# Testing Prolog Programs

We explain several methods of declarative testing. "Declarative" means that we reason about what is being described by the program: We compare the actual meaning of the program with the intended one, and the actual properties with those that we know will hold if the program is implemented correctly.

## Example: Length of a list

Let us consider a simple Prolog program that contains a mistake:
```list_length([], 0).
list_length([_|Ls], N) :-
N #> 0,
N #= N0 + 2,
list_length(Ls, N0).
```
Our intention is to describe the relation between a list and its length.

From a quick glance, the program at first seems to work as intended in several ways. For example, the query ?- list_length([], 0). succeeds as intended, and we can use the program to generate answers:
```?- list_length(Ls, _).
Ls = []
;  Ls = [_A]
;  Ls = [_A,_B]
;  ... .
```
Nevertheless, the program is wrong!

## Testing nontermination

Our first tests aim to ensure desired termination properties of the program. For example, in the case of list_length/2, we know that the program must not terminate for the most general query. This is because we expect the relation to hold for lists of all lengths, and there is no way to report this set with a finite number of answers.

To study termination of a Prolog query Q, we use the query:
```?- Q, false.
```
Iff this query terminates, then we say that Q terminates universally.

In our concrete case, we use:
```?- list_length(Ls, L), false.
```
No termination can be observed. In this respect, the program behaves as expected. However, testing termination properties is not sufficient to detect all mistakes. What else can we do?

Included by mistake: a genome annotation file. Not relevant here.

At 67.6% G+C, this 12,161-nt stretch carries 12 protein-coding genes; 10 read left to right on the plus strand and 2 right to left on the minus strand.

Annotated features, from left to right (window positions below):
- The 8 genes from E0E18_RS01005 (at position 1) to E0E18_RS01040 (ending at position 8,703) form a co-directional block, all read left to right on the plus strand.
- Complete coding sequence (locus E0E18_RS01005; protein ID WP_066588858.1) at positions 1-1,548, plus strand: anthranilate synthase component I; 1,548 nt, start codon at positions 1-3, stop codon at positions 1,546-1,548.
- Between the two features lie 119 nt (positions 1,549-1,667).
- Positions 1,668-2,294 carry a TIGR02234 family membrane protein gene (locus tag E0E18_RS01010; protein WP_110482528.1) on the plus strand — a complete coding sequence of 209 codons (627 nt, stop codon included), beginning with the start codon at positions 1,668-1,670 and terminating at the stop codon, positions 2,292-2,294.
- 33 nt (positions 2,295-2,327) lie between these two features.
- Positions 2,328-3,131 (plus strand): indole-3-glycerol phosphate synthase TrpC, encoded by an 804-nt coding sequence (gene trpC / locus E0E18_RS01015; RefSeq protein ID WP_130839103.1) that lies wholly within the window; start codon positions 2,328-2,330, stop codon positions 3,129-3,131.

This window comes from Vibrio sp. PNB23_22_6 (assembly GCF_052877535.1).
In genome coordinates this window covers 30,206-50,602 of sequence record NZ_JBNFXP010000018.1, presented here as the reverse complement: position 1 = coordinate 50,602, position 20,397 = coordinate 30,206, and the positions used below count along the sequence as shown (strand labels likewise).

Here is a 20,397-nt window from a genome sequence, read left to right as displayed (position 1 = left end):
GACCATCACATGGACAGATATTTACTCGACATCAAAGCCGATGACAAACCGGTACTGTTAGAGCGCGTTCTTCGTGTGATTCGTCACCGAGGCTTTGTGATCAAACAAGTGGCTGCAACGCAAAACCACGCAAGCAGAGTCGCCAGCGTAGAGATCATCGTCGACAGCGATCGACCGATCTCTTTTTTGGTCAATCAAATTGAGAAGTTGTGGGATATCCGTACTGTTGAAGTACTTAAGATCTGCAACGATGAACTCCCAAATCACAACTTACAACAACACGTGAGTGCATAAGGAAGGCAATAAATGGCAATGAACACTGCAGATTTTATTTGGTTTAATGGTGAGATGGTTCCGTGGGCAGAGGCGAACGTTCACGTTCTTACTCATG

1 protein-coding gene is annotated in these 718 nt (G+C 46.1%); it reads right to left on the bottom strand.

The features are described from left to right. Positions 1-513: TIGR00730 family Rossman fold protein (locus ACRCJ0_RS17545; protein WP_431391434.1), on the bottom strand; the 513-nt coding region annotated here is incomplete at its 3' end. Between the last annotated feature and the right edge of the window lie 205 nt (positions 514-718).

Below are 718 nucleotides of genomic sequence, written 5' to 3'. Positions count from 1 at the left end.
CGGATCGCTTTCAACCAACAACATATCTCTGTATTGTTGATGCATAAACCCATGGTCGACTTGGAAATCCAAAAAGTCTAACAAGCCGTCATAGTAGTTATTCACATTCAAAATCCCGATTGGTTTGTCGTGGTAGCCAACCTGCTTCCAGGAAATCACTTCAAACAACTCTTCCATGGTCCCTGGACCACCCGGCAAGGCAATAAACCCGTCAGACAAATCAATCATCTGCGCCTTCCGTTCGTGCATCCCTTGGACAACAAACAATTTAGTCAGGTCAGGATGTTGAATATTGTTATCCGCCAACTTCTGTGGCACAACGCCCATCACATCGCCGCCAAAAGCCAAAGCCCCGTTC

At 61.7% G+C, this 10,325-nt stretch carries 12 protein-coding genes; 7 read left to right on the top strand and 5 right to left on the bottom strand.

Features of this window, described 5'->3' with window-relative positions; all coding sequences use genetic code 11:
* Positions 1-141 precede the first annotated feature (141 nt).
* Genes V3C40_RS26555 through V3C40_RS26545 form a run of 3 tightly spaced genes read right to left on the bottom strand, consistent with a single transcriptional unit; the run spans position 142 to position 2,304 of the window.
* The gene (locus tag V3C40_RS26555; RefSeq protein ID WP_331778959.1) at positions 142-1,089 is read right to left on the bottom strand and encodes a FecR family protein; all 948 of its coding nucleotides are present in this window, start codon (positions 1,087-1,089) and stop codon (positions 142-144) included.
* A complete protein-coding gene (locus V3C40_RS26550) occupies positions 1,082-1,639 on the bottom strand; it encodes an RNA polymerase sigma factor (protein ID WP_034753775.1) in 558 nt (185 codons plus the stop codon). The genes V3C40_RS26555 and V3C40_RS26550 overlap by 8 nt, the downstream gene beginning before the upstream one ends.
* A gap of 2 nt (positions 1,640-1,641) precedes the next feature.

## Concrete test cases

We can try concrete test cases that we know should succeed or fail. Prolog makes it very easy to test pure programs in this way: You can simply try queries on the toplevel! In addition, Prolog's built-in backtracking mechanism makes it very easy to express a vast collection of concrete test cases at once.

For example, as already stated, we know that the relation should yield answers for lists of all lengths. In particular, it should succeed for lists of the form [], [a], [a,a], ... .

Let us see if a counterexample exists:
```?- maplist(=(a), Ls), \+ list_length(Ls, _).
```
None is reported. So, also in this respect, the program behaves as intended. We can push this further and generalize the test cases for example to:
```?- maplist(=(_), Ls), \+ list_length(Ls, _).
```
Again, no counterexample is reported, even with this massive generalization.

## Testing against a reference implementation

What else can we do? We can for example test against a reference implementation. In our concrete case, this is easily possible, because almost all Prolog implementations ship with a predicate called length/2 which is exactly the relation we are trying to describe. Testing against the reference implementation immediately reveals a mistake in our program:
```?- A #\= B, length(Ls, A), list_length(Ls, B).
A = 1, B = 2, Ls = [_A]
;  A = 2, B = 4, Ls = [_A,_B]
;  A = 3, B = 6, Ls = [_A,_B,_C]
;  ... .
```
Of course, in most cases we do not have a reference implementation!

## Testing declarative properties

We can test the relation by using further properties that we know must hold if the relation is implemented correctly. For example, in our case, we know that if the length of a list Ls is N, then the length of [_|Ls] is N+1. Let us again try to find a counterexample of this:
```?- list_length(Ls, N), list_length([_|Ls], N1), N1 #\= N + 1.
Ls = [], N = 0, N1 = 2
;  ... .
```
So there it is: From this solution, we know that either the length of [] or the length of [_] is not described correctly. In this case, it is clear that the length of [_] should be 1, but is incorrectly 2. In particular, the following query incorrectly fails:
```?- list_length([_], 1).
false.
```
Continue with Declarative Debugging to see how we can locate and correct the mistake.

The approaches we describe above are by no means exhaustive. There are several other declarative ways to test Prolog programs. One very promising approach is concolic testing, as explained for example by Mesnard et al. in Concolic Testing in Logic Programming and the included references.